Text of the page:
The Obama administration turned to its top officials to tout democracy and political transparency for Egypt, a message that took on a hollow tone as the Egyptian military installed a new leader for the country and began rounding up its ousted president and his supporters.
2013-07-05, News 24
Secretary of State John Kerry, Defence Secretary Chuck Hagel and national security adviser Susan Rice were among those who briefed President Barack Obama on Thursday on their calls to counterparts in Egypt, Israel, Turkey and other US partners in the region.
The calls conveyed “the importance of a quick and responsible return of full authority to a democratically elected civilian government as soon as possible,” said Bernadette Meehan, a spokesperson for the White House National Security Council.
The US officials also pushed for what Meehan called “a transparent political process that is inclusive of all parties and groups” and urged that those in charge of Egypt’s government avoid any arbitrary arrests of Egyptian President Mohammed Morsi and his supporters.
Avoiding violence by any group or party was also part of their message, she said in an emailed statement.
Behind the scenes, the US was signalling to Egypt and its allies that it accepts the military’s decision to depose Morsi, and was hoping that what fills the vacuum of power would be more favourable to US interests and values than Morsi’s Islamist government.
But those hopes were tempered by very real concerns that a newly emboldened military would deal violently with the Muslim Brotherhood, sending Egyptian society further into chaos and making reconciliation more difficult.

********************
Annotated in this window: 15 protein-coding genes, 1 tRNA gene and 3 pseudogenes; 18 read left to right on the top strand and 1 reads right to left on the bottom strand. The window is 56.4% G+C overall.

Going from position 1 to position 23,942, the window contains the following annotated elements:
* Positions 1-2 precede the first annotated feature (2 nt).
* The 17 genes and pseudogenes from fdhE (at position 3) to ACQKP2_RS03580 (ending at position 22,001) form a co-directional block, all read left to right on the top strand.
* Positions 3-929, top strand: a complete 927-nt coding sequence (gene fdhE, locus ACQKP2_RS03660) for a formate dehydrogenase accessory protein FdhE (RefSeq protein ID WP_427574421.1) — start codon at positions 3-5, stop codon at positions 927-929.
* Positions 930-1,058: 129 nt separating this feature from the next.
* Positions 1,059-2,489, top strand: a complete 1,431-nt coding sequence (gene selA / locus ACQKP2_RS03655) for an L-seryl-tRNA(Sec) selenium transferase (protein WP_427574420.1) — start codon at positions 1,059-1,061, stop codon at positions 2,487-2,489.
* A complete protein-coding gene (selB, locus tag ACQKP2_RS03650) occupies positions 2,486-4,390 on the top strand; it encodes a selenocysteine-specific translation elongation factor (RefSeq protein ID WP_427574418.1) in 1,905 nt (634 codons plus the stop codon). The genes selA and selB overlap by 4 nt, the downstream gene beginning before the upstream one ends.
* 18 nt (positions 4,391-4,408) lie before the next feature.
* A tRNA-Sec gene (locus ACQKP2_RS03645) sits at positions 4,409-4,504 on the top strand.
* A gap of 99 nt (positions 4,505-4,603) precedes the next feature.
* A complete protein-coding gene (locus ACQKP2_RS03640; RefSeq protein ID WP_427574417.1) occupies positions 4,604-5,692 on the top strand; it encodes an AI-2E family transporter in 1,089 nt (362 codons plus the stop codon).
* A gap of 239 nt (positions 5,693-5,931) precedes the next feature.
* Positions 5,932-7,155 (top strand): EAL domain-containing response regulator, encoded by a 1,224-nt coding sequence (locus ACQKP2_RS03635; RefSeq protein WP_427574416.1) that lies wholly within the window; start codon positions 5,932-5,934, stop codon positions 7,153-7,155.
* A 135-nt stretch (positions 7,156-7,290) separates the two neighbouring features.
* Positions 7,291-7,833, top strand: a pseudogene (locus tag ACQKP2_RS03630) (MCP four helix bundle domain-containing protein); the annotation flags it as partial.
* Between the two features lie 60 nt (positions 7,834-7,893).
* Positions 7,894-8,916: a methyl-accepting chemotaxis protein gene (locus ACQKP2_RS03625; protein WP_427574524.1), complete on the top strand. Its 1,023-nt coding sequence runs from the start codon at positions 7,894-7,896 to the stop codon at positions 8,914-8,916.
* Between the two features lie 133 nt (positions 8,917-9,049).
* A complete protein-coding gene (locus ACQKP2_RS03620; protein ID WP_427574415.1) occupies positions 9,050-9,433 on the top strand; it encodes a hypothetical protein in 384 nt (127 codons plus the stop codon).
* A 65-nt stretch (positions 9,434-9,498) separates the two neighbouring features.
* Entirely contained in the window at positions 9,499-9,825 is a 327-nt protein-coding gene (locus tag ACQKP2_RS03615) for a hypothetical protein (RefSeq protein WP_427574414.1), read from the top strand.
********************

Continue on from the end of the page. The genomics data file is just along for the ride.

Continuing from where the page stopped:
In spite of US urging, Egyptian authorities arrested and detained the leader of the Muslim Brotherhood, General Guide Mohammed Badie, on Thursday.
Morsi, a leading member of the Brotherhood, and at least a dozen presidential aides already had been placed under house arrest.
The military also oversaw the swearing-in of Adly Mansour, the head of the Supreme Constitutional Court, as Egypt’s interim president. The Muslim Brotherhood declared it wouldn’t work with the new government and called for a wave of protests.
Morsi’s ousting also threatened a divided reaction in Congress. One view tended to support the Egyptian military’s action because of the long-time partnership between the US and Egyptian military officials as well as perceived threats by Morsi to the type of democracy Egyptians aspired to during their 2011 revolution.
Another view, however, noted that US law called for an end to aid to a country if a military deposed its democratically elected government, even amid promises of a return of power to its people.
Obama on Wednesday, while notably not calling Morsi’s ouster a coup, said he was ordering the government to assess what the developments portended for aid to Cairo.
The US considers the $1.5bn a year it sends Egypt to be a critical US national security priority.
The administration faced difficult choices amid the ongoing crisis. If it denounced the ousting of Morsi, it could be accused of propping up a ruler who had lost public support.
Yet, if it supported the military’s action, the administration could be accused of fomenting dissent or could lose credibility on its commitment to the democratic process.
The administration is acting as if it accepts what happened in Egypt – and actually believes it could turn out for the best with the Islamist Morsi no longer in charge.
At the same time, officials are attempting to keep their distance, laying down markers for what they want to see in the long term while leaving it up to the military to make sure that happens.
But the White House may also be concerned that in the short term, the situation could spiral out of control, with the military using the clamouring in the streets as an excuse to confront the Muslim Brotherhood with excessive force.
In bringing up US aid in conversations with Egyptians without cutting it off, the US leaves itself room to escalate the situation if need be, but also to work with Egypt’s new government if it moves in the right direction.
After Morsi’s ousting on Wednesday, Obama said the US would “not support particular individuals or political parties,” acknowledging the “legitimate grievances of the Egyptian people” while also observing that Morsi won his office in a legitimate election.